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P.L.A.Y.N.O.W.: How to Bring Mindfulness into Your Life

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OPEN MIND

Derrick was 13 years old when he stepped into my office complaining of "just not enjoying anything in life." His parents told me they'd tried everything. They had him playing piano, going to soccer and involved with drama practice, along with a few more activities. "He just doesn't seem to be interested in any of it," the mom said.

One day Derrick came into session, and I asked him if he could tell me his happiest memory. Sitting slumped into the couch, his head perked up and he said, "I remember when I was six my parents bought something that came in a big box. When they emptied it out, I played in that box for hours. It was my favorite place. It made me happy." It was clear Derrick was missing out on his natural right to have more play in his life.

Play deprivation doesn't just apply to kids, but to all of us. To bring mindfulness into our lives and cultivate a healthy, flexible and resilient mind, we need to loosen up on ourselves, allowing openings to arise. Then, like cultivating a garden, we add in nutrients that facilitate the kind of change we'd like to see. You can think of play as a fundamental way of bringing mindfulness into your life, creating spaces for your healthier mind to take root.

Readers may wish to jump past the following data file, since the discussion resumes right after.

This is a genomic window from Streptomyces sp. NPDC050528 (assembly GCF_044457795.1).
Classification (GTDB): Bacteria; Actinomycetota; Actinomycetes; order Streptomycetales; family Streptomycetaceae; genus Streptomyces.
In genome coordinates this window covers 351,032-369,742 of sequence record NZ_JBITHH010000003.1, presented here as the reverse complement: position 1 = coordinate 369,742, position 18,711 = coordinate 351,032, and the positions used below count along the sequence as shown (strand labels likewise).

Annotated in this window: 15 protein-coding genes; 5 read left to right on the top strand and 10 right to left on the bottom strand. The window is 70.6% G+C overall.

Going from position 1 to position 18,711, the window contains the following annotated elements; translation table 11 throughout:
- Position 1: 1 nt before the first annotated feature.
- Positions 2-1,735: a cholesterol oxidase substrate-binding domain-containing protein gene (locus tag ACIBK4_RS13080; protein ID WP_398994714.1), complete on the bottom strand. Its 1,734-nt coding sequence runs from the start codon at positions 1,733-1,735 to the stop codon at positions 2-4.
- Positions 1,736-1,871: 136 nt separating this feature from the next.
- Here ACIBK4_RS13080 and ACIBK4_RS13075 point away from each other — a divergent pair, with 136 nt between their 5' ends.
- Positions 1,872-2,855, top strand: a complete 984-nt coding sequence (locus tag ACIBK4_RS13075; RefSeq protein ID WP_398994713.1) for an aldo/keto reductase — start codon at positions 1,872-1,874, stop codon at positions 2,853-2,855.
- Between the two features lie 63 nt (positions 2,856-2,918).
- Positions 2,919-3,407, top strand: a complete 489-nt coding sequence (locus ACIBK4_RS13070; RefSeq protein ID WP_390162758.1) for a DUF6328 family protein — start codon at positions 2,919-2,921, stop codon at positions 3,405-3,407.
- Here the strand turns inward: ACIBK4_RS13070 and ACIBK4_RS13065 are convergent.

I created the acronym PLAY NOW to help us remember the essential attitudes of mindfulness to bring into everyday life:

  • Play: This is the essence of being curious, loose and having fun with these writings and practices. We can easily fall into a state of being overly-strict with ourselves and taking this work too seriously. This only tends to harden the soil of our minds and sap our energy. So allow yourself to adopt an attitude of playfulness where there's lightness to the work. One way to cultivate an attitude of play is to bring a beginner's mind to each practice, noticing what we're paying attention to as if for the very first time. This is an effective way to prime the mind to break free from habitual ways of perceiving and reacting. Notice when you're beginning to take this too seriously and putting pressure on yourself. We could all use a bit more play in our lives.